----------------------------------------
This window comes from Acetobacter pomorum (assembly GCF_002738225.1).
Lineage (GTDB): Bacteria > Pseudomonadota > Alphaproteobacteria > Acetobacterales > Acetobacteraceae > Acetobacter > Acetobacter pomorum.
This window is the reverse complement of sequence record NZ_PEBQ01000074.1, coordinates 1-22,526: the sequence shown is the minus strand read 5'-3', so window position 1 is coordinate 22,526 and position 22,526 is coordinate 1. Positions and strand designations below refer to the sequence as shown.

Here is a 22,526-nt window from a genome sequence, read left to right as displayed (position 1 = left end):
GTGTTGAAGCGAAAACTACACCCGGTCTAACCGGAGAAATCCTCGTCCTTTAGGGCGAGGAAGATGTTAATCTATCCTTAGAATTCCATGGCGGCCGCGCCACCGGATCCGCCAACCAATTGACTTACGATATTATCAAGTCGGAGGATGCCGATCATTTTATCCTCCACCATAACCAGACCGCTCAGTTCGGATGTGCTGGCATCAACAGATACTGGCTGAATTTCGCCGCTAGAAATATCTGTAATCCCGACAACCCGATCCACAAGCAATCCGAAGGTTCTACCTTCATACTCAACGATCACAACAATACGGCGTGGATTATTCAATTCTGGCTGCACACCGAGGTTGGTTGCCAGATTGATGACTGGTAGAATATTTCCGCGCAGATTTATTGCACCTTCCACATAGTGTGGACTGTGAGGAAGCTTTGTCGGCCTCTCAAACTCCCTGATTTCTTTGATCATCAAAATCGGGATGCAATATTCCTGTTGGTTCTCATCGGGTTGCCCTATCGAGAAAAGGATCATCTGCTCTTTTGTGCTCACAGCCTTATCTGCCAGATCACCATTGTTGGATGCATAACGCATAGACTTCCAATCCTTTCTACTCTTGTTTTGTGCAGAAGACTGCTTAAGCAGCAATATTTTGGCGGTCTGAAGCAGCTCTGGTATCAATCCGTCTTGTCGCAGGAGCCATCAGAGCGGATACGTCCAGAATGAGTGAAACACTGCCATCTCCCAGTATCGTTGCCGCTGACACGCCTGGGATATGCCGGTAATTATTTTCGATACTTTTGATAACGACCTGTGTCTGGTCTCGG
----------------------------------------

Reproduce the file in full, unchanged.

This window comes from Acetobacter pomorum (assembly GCF_002738225.1).
Lineage (GTDB): Bacteria > Pseudomonadota > Alphaproteobacteria > Acetobacterales > Acetobacteraceae > Acetobacter > Acetobacter pomorum.
This window is the reverse complement of sequence record NZ_PEBQ01000074.1, coordinates 1-22,526: the sequence shown is the minus strand read 5'-3', so window position 1 is coordinate 22,526 and position 22,526 is coordinate 1. Positions and strand designations below refer to the sequence as shown.

Here is a 22,526-nt window from a genome sequence, read left to right as displayed (position 1 = left end):
GTGTTGAAGCGAAAACTACACCCGGTCTAACCGGAGAAATCCTCGTCCTTTAGGGCGAGGAAGATGTTAATCTATCCTTAGAATTCCATGGCGGCCGCGCCACCGGATCCGCCAACCAATTGACTTACGATATTATCAAGTCGGAGGATGCCGATCATTTTATCCTCCACCATAACCAGACCGCTCAGTTCGGATGTGCTGGCATCAACAGATACTGGCTGAATTTCGCCGCTAGAAATATCTGTAATCCCGACAACCCGATCCACAAGCAATCCGAAGGTTCTACCTTCATACTCAACGATCACAACAATACGGCGTGGATTATTCAATTCTGGCTGCACACCGAGGTTGGTTGCCAGATTGATGACTGGTAGAATATTTCCGCGCAGATTTATTGCACCTTCCACATAGTGTGGACTGTGAGGAAGCTTTGTCGGCCTCTCAAACTCCCTGATTTCTTTGATCATCAAAATCGGGATGCAATATTCCTGTTGGTTCTCATCGGGTTGCCCTATCGAGAAAAGGATCATCTGCTCTTTTGTGCTCACAGCCTTATCTGCCAGATCACCATTGTTGGATGCATAACGCATAGACTTCCAATCCTTTCTACTCTTGTTTTGTGCAGAAGACTGCTTAAGCAGCAATATTTTGGCGGTCTGAAGCAGCTCTGGTATCAATCCGTCTTGTCGCAGGAGCCATCAGAGCGGATACGTCCAGAATGAGTGAAACACTGCCATCTCCCAGTATCGTTGCCGCTGACACGCCTGGGATATGCCGGTAATTATTTTCGATACTTTTGATAACGACCTGTGTCTGGTCTCGG